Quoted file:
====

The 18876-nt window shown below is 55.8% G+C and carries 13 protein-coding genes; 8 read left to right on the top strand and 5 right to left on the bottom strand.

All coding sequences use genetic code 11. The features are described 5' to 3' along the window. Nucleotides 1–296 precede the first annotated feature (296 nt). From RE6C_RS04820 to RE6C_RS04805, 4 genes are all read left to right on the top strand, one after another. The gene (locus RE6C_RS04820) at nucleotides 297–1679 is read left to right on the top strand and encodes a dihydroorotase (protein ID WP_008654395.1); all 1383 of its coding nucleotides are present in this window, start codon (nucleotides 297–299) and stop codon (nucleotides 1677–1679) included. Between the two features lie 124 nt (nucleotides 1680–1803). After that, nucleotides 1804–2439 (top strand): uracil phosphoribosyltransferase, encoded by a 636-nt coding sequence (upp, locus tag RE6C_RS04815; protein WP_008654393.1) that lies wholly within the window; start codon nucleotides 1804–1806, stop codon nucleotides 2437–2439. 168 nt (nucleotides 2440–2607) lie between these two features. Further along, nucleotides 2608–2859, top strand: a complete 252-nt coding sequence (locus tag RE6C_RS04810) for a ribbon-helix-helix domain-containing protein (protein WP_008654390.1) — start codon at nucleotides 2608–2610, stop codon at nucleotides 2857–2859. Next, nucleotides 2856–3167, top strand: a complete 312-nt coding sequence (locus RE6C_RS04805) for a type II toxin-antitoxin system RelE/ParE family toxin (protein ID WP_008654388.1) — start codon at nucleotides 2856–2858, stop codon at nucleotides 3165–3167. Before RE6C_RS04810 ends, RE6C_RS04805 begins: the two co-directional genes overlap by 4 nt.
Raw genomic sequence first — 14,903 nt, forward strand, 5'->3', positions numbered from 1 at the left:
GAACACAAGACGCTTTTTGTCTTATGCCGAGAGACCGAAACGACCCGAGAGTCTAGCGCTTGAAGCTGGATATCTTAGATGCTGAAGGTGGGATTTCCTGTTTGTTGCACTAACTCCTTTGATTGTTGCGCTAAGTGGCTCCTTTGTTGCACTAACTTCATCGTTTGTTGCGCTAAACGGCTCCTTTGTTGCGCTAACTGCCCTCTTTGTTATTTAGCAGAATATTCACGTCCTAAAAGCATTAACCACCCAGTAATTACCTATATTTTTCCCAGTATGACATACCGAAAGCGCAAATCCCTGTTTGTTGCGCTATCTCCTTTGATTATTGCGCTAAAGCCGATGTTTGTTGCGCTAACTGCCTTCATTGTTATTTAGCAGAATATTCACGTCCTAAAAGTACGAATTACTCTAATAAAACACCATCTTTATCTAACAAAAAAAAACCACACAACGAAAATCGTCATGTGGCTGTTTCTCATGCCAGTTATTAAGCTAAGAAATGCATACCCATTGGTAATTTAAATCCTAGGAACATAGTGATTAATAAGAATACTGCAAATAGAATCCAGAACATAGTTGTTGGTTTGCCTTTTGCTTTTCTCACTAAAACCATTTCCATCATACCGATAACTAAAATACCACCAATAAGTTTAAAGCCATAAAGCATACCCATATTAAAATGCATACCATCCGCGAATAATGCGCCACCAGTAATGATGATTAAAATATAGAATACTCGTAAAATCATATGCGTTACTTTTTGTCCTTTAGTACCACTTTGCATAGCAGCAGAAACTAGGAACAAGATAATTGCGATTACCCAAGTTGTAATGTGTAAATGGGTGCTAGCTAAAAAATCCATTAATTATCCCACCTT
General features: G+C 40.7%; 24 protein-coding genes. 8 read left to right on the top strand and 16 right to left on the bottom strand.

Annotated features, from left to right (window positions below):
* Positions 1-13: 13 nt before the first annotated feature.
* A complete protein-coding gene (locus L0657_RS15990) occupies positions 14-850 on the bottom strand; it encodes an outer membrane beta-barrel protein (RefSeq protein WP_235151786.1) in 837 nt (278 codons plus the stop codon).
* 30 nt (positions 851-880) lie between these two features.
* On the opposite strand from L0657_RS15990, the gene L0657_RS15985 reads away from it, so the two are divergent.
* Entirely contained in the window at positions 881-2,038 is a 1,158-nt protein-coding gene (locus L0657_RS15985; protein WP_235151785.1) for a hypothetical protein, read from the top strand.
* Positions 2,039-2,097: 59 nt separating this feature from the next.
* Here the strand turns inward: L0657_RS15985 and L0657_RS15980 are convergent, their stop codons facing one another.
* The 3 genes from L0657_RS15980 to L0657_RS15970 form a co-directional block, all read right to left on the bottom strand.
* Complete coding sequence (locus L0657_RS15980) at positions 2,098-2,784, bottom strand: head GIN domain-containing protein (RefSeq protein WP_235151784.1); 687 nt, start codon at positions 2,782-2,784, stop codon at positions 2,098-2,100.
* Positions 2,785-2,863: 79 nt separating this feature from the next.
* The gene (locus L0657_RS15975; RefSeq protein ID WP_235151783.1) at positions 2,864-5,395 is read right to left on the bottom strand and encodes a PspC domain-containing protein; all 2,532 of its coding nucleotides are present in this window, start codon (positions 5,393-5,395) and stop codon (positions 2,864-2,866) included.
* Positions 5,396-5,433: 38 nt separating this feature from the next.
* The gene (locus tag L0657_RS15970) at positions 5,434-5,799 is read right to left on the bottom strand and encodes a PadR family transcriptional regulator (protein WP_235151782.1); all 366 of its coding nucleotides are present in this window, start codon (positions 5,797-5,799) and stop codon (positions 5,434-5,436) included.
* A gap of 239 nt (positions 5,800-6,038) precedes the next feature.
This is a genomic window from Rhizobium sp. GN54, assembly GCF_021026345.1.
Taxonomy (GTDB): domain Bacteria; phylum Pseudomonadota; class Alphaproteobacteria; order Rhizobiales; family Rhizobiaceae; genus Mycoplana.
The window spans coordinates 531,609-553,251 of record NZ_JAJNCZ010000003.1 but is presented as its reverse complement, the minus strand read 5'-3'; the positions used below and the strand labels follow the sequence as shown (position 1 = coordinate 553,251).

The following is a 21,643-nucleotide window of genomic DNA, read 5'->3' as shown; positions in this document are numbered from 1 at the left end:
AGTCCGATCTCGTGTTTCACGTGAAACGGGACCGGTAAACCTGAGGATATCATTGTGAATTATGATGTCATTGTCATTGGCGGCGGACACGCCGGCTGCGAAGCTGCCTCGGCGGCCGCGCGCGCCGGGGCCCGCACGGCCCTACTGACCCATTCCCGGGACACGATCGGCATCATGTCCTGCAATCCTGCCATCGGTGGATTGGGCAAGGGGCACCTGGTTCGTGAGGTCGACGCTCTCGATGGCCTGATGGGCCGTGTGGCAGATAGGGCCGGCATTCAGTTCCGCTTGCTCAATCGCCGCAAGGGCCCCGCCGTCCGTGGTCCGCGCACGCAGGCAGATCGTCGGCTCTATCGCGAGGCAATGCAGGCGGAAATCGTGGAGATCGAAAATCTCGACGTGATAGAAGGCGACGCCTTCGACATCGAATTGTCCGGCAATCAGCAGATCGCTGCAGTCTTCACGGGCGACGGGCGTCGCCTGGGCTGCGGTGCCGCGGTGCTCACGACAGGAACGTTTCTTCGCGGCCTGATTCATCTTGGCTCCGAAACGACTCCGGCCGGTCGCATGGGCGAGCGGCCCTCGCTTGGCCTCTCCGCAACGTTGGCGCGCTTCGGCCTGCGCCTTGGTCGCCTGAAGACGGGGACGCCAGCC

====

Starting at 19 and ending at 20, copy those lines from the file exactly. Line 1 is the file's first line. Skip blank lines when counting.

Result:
* The gene (locus tag L0657_RS15970) at positions 5,434-5,799 is read right to left on the bottom strand and encodes a PadR family transcriptional regulator (protein WP_235151782.1); all 366 of its coding nucleotides are present in this window, start codon (positions 5,797-5,799) and stop codon (positions 5,434-5,436) included.
* A gap of 239 nt (positions 5,800-6,038) precedes the next feature.